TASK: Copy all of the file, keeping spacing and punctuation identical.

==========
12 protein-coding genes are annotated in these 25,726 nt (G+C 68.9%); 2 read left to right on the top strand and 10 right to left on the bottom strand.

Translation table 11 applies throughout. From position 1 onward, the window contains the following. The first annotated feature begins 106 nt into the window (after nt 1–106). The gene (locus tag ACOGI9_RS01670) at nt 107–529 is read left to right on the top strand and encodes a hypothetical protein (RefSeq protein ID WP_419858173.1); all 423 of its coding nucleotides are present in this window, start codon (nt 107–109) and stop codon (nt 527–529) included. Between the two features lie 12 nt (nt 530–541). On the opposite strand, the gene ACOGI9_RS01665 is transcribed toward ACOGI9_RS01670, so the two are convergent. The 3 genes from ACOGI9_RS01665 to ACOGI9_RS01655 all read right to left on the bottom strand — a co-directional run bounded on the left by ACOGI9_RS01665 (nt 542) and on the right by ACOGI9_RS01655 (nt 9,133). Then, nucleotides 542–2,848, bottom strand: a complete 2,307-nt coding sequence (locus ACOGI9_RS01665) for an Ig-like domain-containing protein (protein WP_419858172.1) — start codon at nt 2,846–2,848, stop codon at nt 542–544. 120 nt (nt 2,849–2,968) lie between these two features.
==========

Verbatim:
12 protein-coding genes are annotated in these 25,726 nt (G+C 68.9%); 2 read left to right on the top strand and 10 right to left on the bottom strand.

Translation table 11 applies throughout. From position 1 onward, the window contains the following. The first annotated feature begins 106 nt into the window (after nt 1–106). The gene (locus tag ACOGI9_RS01670) at nt 107–529 is read left to right on the top strand and encodes a hypothetical protein (RefSeq protein ID WP_419858173.1); all 423 of its coding nucleotides are present in this window, start codon (nt 107–109) and stop codon (nt 527–529) included. Between the two features lie 12 nt (nt 530–541). On the opposite strand, the gene ACOGI9_RS01665 is transcribed toward ACOGI9_RS01670, so the two are convergent. The 3 genes from ACOGI9_RS01665 to ACOGI9_RS01655 all read right to left on the bottom strand — a co-directional run bounded on the left by ACOGI9_RS01665 (nt 542) and on the right by ACOGI9_RS01655 (nt 9,133). Then, nucleotides 542–2,848, bottom strand: a complete 2,307-nt coding sequence (locus ACOGI9_RS01665) for an Ig-like domain-containing protein (protein WP_419858172.1) — start codon at nt 2,846–2,848, stop codon at nt 542–544. 120 nt (nt 2,849–2,968) lie between these two features.